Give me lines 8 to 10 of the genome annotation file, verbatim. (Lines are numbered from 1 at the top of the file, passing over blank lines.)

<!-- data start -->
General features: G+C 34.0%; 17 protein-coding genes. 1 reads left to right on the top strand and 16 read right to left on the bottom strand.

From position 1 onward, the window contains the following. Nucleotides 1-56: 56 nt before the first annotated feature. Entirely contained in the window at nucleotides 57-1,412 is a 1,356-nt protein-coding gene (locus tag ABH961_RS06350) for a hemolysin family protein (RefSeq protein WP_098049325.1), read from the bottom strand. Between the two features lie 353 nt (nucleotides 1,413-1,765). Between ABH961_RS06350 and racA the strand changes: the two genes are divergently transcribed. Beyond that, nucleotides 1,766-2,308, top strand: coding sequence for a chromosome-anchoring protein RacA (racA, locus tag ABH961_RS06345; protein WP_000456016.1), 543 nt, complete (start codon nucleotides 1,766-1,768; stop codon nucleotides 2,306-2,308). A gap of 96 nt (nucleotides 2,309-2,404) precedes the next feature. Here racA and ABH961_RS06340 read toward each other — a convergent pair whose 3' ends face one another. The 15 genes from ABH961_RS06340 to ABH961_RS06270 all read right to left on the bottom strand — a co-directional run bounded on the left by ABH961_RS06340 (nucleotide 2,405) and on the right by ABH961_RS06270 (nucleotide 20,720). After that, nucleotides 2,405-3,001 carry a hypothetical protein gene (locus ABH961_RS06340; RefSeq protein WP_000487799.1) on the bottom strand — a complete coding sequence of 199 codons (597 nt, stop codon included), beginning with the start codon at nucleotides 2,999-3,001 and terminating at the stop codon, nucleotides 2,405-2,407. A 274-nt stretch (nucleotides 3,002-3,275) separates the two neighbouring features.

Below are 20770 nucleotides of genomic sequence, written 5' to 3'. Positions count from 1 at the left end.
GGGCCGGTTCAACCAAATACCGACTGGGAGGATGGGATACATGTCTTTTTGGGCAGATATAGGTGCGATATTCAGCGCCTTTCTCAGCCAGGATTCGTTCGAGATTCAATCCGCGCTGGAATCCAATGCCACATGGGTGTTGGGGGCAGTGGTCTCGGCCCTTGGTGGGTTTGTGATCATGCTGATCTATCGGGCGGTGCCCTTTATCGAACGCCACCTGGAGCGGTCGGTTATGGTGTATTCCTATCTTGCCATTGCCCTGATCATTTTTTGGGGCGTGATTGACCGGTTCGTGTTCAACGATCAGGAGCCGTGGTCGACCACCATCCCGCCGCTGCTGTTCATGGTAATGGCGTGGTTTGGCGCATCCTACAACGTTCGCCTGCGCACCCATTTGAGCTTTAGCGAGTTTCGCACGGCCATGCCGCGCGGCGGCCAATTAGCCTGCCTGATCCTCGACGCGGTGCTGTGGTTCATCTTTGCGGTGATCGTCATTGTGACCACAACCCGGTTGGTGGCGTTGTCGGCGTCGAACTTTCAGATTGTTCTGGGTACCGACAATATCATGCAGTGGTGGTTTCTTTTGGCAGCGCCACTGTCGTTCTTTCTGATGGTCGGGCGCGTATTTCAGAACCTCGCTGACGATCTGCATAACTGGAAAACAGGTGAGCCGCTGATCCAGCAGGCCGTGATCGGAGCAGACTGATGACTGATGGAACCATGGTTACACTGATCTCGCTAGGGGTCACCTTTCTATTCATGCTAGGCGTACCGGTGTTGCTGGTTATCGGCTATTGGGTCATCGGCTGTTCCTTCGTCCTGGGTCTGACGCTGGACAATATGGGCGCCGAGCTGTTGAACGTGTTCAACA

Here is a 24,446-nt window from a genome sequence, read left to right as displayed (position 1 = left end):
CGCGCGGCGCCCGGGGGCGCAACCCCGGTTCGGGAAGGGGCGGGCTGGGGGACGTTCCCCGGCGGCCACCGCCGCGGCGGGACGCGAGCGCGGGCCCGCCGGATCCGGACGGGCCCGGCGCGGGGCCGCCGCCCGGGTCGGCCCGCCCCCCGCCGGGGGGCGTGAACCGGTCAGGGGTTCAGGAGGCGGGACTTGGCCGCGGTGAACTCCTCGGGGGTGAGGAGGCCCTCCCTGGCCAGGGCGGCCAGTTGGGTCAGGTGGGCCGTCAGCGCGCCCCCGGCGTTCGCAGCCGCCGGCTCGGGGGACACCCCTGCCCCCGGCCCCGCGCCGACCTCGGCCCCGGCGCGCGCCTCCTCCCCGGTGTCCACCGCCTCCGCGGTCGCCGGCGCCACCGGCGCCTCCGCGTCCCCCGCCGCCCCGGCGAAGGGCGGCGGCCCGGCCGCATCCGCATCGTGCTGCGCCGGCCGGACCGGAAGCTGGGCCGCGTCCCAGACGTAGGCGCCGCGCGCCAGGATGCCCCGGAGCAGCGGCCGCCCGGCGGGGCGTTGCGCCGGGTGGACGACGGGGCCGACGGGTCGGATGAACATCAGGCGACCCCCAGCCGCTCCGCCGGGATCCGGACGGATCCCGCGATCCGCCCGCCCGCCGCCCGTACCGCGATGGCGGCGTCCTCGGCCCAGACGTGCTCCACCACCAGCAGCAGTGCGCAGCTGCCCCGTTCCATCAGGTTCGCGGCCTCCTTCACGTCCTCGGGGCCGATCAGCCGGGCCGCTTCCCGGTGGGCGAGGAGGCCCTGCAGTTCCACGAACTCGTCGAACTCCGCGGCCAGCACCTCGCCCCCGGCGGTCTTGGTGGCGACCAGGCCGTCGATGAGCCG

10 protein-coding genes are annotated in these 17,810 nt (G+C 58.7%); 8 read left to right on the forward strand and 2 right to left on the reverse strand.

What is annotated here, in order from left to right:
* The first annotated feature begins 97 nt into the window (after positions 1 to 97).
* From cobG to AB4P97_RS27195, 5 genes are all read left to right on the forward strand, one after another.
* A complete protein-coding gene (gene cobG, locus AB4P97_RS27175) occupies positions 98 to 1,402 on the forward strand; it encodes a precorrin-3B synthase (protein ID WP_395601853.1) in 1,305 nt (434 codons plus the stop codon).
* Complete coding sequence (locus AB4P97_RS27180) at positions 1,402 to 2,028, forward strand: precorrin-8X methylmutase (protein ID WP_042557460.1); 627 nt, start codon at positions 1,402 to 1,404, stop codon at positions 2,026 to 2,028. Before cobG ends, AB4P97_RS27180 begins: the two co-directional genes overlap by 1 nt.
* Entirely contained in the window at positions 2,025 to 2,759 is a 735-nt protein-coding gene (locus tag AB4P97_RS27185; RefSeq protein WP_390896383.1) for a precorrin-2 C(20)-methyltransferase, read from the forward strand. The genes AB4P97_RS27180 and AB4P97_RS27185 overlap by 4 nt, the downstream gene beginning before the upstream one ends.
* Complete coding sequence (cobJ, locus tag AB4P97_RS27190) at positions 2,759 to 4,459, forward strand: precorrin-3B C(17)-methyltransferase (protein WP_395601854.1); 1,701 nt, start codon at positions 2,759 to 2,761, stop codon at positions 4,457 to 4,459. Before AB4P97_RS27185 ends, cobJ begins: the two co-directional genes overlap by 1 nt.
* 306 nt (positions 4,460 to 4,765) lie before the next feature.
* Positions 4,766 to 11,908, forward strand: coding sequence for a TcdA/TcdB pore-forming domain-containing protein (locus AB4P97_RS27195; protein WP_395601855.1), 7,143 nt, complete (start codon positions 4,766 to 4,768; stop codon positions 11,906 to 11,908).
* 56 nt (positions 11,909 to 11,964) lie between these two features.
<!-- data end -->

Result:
What is annotated here, in order from left to right:
* The first annotated feature begins 97 nt into the window (after positions 1 to 97).
* From cobG to AB4P97_RS27195, 5 genes are all read left to right on the forward strand, one after another.